We invite you to explore the festival trail – a free public art installation in and around BFI Southbank presented during the 65th BFI London Film Festival in partnership with American Express (6 to 17 October 2021). The festival trail celebrates LFF stories – big or small – throughout the years. Discover artwork from past editions, be transported to the red carpet, learn fun facts about the festival and lose yourself in audience stories.
It’s hard to imagine a time without the BFI London Film Festival, isn’t it? Now picture this scene: 64 years ago, a group of friends were having dinner and lamenting the lack of a film festival in London. Those friends were Sunday Times film critic Dilys Powell and British Film Institute director James Quinn. A little later, the London Film Festival was born. It launched on the South Bank in 1957 at the National Film Theatre (now BFI Southbank). It’s only fitting that this year London’s South Bank will once again be the heart of the film festival experience.
Festival artwork through the ages
Meet the stars
Over the years, we have welcomed a host of incredibly talented individuals, including British and international directors, actors, writers and content creators across all genres. Meet a few of our past guests below.
Your #LFF stories
Earlier this autumn, we asked audiences and staff members to submit their LFF stories. These ranged from funny to awkward moments, and memorable to life-changing events. We hope you enjoy our curated selection of amusing red carpet faux pas, dancing the night away with leading ladies and making lifelong friendships standing in the ticket queue.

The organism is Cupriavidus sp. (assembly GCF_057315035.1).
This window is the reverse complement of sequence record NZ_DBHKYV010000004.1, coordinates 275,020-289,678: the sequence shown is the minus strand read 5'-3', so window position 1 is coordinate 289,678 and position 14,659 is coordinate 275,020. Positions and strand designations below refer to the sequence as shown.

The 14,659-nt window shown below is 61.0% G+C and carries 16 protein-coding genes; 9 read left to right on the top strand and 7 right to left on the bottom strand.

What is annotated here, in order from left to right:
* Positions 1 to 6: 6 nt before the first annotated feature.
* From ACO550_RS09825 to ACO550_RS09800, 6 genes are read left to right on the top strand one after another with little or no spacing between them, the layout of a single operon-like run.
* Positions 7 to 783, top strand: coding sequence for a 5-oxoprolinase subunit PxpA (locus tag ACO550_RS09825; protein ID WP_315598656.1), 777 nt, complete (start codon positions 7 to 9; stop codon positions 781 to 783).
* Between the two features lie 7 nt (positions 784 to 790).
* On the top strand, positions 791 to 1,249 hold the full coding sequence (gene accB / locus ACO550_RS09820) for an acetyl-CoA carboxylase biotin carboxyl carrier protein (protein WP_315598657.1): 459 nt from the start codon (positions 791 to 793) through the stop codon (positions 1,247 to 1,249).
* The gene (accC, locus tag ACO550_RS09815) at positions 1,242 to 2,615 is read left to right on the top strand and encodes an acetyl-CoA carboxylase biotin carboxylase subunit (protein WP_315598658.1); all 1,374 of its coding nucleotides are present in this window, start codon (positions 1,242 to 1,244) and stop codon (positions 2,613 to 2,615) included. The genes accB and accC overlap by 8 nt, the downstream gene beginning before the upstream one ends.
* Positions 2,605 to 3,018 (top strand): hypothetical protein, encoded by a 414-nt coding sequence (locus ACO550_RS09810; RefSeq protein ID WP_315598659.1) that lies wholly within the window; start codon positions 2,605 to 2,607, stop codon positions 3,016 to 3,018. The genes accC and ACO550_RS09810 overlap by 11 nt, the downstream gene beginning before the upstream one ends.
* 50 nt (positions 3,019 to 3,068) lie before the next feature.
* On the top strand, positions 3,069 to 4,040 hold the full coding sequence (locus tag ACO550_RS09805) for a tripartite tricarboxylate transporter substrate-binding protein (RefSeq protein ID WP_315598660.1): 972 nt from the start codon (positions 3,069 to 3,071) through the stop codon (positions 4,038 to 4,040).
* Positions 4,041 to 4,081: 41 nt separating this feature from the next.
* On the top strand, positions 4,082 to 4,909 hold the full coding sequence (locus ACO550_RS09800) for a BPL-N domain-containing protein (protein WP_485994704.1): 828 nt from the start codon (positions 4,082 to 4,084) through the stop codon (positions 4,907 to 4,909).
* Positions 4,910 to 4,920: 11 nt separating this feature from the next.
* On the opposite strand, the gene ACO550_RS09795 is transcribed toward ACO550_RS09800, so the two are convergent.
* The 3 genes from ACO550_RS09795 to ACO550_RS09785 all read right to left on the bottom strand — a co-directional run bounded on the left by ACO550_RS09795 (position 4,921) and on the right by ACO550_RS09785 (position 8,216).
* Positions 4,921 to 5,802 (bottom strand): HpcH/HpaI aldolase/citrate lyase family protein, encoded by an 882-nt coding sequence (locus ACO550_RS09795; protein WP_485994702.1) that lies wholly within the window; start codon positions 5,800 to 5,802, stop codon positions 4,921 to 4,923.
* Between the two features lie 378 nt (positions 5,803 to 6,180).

Partying with Helena Bonham-Carter and Tim Burton at Battersea Power Station for the 2012 Closing Night Gala party for Great Expectations. I'd joined as an intern two weeks before and naively assumed that this early, very glamorous experience was reflective of everyday life at the BFI!
It’s 1987. An awkward boy has four quid and a dilemma: what to see? Ticket booth guru says Manhunter. I walk in. Michael Mann’s in the audience – how? – and Hannibal Lecter is on the screen. Two hours and one epiphany later, I want more of this. I’m still awkward, but I now work at the BFI.
I will never forget that walk to the front door. I can't remember what was worse: the photographers lifting up their cameras and then instantly lowering them when they realised I was clearly not famous, the scrutiny from the crowd, or my weird arm gestures as I tried to cover up the cat hair. The red carpet is massive, it's longer and wider than I imagined and the whole thing probably took 15 to 20 seconds but felt like an eternity. If I could have lain down and rolled into the Odeon, I would have done. The first thing I saw when I finally entered the cinema was a prosecco stand, I bought two glasses. Then I bought another two. I had not eaten and was so drunk when Greta Gerwig came on stage, I whooped and punched the air. While comfort is still part of the LFF wardrobe plan, I always make sure I'm red carpet presentable.
2018 was the first time I attended the LFF. I attended the Maggie Gyllenhaal Screen Talk. After it, I was queuing at the BFI cafe to get a tea and Diana – who was also in her first year attending the LFF and had attended the Screen Talk – was in front of me in the queue. We started talking while waiting in the queue, then spent the rest of the day together at the festival, attending different screenings and events. We’ve become amazing friends since! We are both called Diana, which makes it really funny and cute when we meet new people.
Watching Sandra Hebron (former Festival Director) trying to interview Mickey Rourke after the Surprise Film screening of The Wrestler. He was just uncontrollable, expletive-ridden and hilarious – everything you’d expect and want in a real life Mickey Rourke! He came out with story after story, sitting on the stage with the audience loving every minute of it. ‘There was this one time …..’ followed by a tale of drug and alcohol-fuelled abandon…
Fancy making your own LFF stories? Join us in cinemas across London, at our partner venues around the UK or online on BFI Player.